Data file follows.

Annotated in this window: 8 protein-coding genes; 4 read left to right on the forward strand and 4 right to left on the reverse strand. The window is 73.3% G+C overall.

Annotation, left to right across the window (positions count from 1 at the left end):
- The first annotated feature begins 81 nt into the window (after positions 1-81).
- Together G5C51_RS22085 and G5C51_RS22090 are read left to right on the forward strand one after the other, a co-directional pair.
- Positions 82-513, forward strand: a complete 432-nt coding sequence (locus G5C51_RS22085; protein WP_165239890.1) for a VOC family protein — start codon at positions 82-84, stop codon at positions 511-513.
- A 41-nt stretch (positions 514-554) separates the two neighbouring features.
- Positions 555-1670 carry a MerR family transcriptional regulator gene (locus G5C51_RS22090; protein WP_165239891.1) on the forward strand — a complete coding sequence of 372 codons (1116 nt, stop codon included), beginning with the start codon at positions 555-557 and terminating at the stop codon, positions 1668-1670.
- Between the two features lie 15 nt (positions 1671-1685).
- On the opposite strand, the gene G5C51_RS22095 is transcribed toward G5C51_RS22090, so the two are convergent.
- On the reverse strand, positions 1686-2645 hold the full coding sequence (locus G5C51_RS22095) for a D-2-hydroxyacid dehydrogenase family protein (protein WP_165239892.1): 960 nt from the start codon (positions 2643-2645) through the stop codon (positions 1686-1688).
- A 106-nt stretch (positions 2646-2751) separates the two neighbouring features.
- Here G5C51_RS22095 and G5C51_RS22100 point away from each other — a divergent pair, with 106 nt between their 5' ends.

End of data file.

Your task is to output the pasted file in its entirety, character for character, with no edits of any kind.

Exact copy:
Annotated in this window: 8 protein-coding genes; 4 read left to right on the forward strand and 4 right to left on the reverse strand. The window is 73.3% G+C overall.

Annotation, left to right across the window (positions count from 1 at the left end):
- The first annotated feature begins 81 nt into the window (after positions 1-81).
- Together G5C51_RS22085 and G5C51_RS22090 are read left to right on the forward strand one after the other, a co-directional pair.
- Positions 82-513, forward strand: a complete 432-nt coding sequence (locus G5C51_RS22085; protein WP_165239890.1) for a VOC family protein — start codon at positions 82-84, stop codon at positions 511-513.
- A 41-nt stretch (positions 514-554) separates the two neighbouring features.
- Positions 555-1670 carry a MerR family transcriptional regulator gene (locus G5C51_RS22090; protein WP_165239891.1) on the forward strand — a complete coding sequence of 372 codons (1116 nt, stop codon included), beginning with the start codon at positions 555-557 and terminating at the stop codon, positions 1668-1670.
- Between the two features lie 15 nt (positions 1671-1685).
- On the opposite strand, the gene G5C51_RS22095 is transcribed toward G5C51_RS22090, so the two are convergent.
- On the reverse strand, positions 1686-2645 hold the full coding sequence (locus G5C51_RS22095) for a D-2-hydroxyacid dehydrogenase family protein (protein WP_165239892.1): 960 nt from the start codon (positions 2643-2645) through the stop codon (positions 1686-1688).
- A 106-nt stretch (positions 2646-2751) separates the two neighbouring features.
- Here G5C51_RS22095 and G5C51_RS22100 point away from each other — a divergent pair, with 106 nt between their 5' ends.